The segmented neutrophil is the end stage of maturation in the myeloid lineage. The cell is similar in size to the band neutrophil and has a well granulated cytoplasm with a deeply condensed, knotted and clumped chromatin pattern. The chromatin pinches into several segments, usually separated by visible filaments. In some segmented neutrophils, this filament is inferred by the folding and shape of the nucleus.
The top image on the right shows the classic morphology of a segmented neutrophil. The nucleus of a normal segmented neutrophil has two to five lobes, connected by thin filaments. Six or more lobes is an indication of abnormal development, usually related to B12 or folate deficiency.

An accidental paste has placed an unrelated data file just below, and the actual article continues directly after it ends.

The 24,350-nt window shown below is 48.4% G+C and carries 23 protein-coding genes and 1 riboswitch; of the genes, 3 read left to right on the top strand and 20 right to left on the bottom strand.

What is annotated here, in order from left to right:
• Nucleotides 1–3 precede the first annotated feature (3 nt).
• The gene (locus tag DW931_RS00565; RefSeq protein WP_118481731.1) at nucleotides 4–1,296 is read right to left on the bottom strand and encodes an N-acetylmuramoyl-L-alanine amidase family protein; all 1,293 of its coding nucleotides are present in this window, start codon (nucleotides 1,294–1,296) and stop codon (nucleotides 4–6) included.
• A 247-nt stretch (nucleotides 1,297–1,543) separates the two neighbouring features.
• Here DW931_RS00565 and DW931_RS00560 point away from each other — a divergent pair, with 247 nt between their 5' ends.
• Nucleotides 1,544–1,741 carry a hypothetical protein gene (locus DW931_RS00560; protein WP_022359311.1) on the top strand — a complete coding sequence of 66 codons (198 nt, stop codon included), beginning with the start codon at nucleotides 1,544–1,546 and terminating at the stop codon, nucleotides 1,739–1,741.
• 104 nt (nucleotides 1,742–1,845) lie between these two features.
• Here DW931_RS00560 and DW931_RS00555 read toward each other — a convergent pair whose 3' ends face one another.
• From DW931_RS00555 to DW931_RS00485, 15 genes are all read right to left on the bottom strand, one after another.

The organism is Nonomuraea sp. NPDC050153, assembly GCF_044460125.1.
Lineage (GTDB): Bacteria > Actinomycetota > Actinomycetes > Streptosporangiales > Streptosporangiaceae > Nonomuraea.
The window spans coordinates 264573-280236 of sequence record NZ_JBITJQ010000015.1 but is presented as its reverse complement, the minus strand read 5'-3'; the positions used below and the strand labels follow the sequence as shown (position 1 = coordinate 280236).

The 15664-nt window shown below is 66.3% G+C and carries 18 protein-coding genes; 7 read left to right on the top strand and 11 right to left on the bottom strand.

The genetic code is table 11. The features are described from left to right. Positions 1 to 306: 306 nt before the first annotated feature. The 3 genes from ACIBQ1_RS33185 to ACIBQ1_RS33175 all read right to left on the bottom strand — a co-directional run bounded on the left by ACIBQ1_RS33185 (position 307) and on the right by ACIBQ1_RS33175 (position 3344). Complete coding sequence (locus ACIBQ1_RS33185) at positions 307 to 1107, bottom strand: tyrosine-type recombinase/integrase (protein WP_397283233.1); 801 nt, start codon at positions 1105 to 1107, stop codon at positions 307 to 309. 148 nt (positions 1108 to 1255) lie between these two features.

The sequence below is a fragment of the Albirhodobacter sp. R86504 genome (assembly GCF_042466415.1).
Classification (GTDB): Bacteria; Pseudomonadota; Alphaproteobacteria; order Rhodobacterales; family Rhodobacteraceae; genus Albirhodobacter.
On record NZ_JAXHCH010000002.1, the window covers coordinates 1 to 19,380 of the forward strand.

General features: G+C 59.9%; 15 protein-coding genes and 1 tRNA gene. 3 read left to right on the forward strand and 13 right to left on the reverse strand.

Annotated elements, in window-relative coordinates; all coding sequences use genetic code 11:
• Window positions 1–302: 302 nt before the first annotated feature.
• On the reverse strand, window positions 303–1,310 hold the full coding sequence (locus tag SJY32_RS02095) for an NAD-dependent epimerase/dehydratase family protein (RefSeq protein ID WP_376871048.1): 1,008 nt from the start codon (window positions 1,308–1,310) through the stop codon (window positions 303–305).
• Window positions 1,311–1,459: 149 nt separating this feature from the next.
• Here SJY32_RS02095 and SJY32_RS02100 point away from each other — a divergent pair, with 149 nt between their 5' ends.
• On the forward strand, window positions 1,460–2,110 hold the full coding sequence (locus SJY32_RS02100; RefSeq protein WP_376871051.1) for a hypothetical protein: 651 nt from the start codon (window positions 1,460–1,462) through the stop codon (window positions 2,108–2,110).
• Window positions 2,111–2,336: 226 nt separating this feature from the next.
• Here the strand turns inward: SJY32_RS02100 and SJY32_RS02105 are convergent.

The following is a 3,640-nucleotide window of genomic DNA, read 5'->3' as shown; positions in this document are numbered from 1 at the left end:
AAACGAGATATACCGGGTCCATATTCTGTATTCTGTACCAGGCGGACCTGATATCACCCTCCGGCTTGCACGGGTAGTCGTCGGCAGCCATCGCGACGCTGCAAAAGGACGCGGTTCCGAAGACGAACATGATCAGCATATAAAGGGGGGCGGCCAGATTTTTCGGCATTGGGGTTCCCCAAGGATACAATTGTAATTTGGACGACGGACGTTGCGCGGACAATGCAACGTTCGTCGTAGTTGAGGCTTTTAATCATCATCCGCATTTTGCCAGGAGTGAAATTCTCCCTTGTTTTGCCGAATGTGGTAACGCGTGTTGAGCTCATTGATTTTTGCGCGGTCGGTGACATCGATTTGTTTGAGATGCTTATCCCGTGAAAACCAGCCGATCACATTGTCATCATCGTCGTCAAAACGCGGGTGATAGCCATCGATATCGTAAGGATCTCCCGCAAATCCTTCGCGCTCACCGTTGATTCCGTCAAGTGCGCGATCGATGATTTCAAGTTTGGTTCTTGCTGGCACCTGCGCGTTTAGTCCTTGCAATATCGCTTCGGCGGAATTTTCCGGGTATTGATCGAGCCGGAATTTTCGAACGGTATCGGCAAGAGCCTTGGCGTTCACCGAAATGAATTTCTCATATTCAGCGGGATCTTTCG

The bottom image shows the progression from band neutrophil (red arrows) to early segmented neutrophil (blue arrow) and finally to fully-mature segmented neutrophil (green arrow). Take a close look at the cell closest to the promyelocyte. You can see a drumstick-like projection arising from the end terminal segment. This can be seen in smears on female patients and is a Barr body or inactivated X-chromosome.